In a class of his own

Geraldine Brooks's new novel reconstructs the life of Caleb Cheeshahteaumauk, the first Native American to graduate from Harvard.

By AKIN AJAYI
May 19, 2011 17:11
4 minute read.
"Caleb's Crossing" by Geraldine Brooks

Geraldine Brooks cover 521. (photo credit: courtesy)

CALEB’S CROSSING
By Geraldine Brooks
Viking
306 pages; $26.95

In 1665, Caleb Cheeshahteaumauk, a Wampanoag from the area now known as Martha’s Vineyard, became the first Native American to graduate from Harvard College. Not much more is known about what must have been an intriguing life, albeit one cut tragically short; he died of consumption a year after graduation. All that remains in his own hand is a single letter, written in Latin to his English benefactors, in which he relates the myth of Orpheus – the man who crossed into the Underworld in an attempt to rescue his deceased wife Eurydice – to his own crossing between two very different worlds.

Cheeshahteaumauk’s unusual achievement forms the basis of Caleb’s Crossing, the new novel by Geraldine Brooks. Brooks – whose previous novels include the Pulitzer Prize-winning March, and 2008’s People of the Book – has, from the scant facts available about Cheeshahteaumauk’s life, constructed a historical fiction that contemplates the life of the early Puritan settlers in the US and their tense, troubled relationship with the Native American tribes in situ.

Cheeshahteaumauk’s life is observed from the vantage point of Bethia Mayfield, daughter of the minister to the Great Harbor island settlement. Her life is one touched by tragedy: The early death of her twin brother robs her of her only companion in the remote community. She possesses a keen and restless intellect, but this is destined to remain unfulfilled by the cultural and societal mores of the time. Her preordained role is as wife, mother, homemaker. Ambition is not for women: “Bethia, why do you strive so hard to quit the place in which God has set you?”

Preference, rather, falls to her less capable elder brother, Makepeace, who is being groomed – optimistically – for a place at Harvard and ultimately his father’s ministry. Mayfield understands that there are other paths to selfadvancement than ostentatious rebellion against the orthodoxy of the time: “Listening, not speaking, has been my way... my mother taught me the use of silence.” And she does, surreptitiously absorbing both the knowledge intended for her brother, and the Wampanaontoaonk language of the neighboring tribe from the lessons her father receives in order to advance his ministry.

Said ministry is the task of converting the Wampanoag to the Christian faith, a goal unsurprisingly hindered by their hostile resistance to conversion, as well as inevitable cultural barriers. Mayfield, however, is opportunely given the chance to form a more enduring relationship with a part of the tribe; while searching for shellfish on the shoreline for the family’s modest chowder kettle, she happens across Cheeshahteaumauk, “a youth of my own age... clad for hunting, wearing a kind of deerskin breechclout tied with the a belt fashioned of snake skins.” An unexpected friendship forms between the two; inspired by her father’s work and her own beliefs, she sees in him a chance to rescue a soul from Satan. Secretly she begins to teach him everything she knows, including how to read and speak in English.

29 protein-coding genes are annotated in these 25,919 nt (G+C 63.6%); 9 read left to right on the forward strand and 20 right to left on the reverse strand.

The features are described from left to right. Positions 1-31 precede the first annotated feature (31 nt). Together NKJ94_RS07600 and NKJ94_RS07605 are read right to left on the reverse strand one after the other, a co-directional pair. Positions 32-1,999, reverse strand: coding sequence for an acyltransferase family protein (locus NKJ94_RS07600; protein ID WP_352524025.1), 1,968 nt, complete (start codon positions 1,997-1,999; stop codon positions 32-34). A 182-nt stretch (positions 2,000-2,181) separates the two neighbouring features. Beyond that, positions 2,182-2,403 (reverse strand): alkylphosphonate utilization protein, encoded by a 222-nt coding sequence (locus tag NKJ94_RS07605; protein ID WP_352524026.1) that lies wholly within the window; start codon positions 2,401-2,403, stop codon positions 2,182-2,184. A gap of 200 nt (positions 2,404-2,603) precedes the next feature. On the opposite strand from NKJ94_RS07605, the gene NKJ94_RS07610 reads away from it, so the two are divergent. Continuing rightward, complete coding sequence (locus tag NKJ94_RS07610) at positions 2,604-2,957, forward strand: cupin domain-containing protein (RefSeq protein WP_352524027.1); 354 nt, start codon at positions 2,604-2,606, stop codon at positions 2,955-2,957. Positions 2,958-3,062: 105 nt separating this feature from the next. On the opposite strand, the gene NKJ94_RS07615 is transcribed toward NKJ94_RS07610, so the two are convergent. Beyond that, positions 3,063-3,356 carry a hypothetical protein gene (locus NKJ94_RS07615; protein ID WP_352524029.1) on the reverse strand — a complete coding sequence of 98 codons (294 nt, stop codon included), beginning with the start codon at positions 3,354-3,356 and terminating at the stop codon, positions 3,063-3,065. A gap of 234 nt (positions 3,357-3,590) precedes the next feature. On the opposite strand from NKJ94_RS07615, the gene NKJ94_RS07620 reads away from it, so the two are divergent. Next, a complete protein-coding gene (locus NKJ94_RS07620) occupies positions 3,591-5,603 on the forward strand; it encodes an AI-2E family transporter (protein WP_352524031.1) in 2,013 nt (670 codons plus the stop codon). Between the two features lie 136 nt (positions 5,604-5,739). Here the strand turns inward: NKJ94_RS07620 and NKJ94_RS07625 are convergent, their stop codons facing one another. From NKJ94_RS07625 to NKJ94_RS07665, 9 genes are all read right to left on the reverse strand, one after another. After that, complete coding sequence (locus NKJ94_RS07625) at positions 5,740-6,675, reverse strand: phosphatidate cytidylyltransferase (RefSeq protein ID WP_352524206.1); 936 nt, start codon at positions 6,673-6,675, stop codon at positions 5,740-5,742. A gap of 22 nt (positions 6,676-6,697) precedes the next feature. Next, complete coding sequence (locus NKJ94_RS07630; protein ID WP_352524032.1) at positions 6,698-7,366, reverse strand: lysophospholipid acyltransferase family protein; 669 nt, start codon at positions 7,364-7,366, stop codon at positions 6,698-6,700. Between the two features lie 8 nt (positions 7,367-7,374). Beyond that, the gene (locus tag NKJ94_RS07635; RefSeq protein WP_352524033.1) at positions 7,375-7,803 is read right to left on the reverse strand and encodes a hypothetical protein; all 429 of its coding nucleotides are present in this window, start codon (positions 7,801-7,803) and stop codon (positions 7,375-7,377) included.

Caleb’s Crossing is founded on the tensions between two cultures, both unyielding in the severity of their beliefs, but in many senses mirror images of each other. These frictions come into sharp focus when, unexpectedly, Cheeshahteaumauk is sent to live with Mayfield’s father. Cheeshahteaumauk possesses an uncommon intellect, it seems, and the hope is that he, too, may study at Harvard, to benefit from learning the ways of the settlers and in time to bridge the chasm between the Puritans and the “savages.” Meanwhile, Mayfield herself is torn between two worlds, of selfabasement and autonomy. Both Mayfield and Cheeshahteaumauk, lives intertwined by fate, desire to make crossings of a sort; but what awaits on the other side is an unknown.

There is much to recommend Caleb’s Crossing to those interested in appreciating the historical antecedents and the cultural milieu that the early migrants from England inhabited. Brooks is a fluent, lyrical writer, and in Mayfield she creates a character of genuine warmth and passion. Mayfield’s struggle for autonomy occupies the heart of the book; it would be an unusually unfeeling reader who did not feel empathy for her.

But therein, paradoxically, lies the problem with Caleb’s Crossing: Cheeshahteaumauk and the struggles that he and his people face against Puritan prejudice play a secondary role to Mayfield’s own passage. It must be said that Brooks observes acutely the racial double standards of the time; subtly, she invites comparison between competing strains of dogmatism and self-anointed superiority. But ultimately, the book is more concerned with Mayfield than with Cheeshahteaumauk’s fate.

This is no bad thing, of course, and from Mayfield’s travails emerges an engaging – if at times somewhat predictable – story. But it is Cheeshahteaumauk whose story Brooks sets out to reimagine – and by the end, unfortunately, he remains as much of an unknown as at the start.


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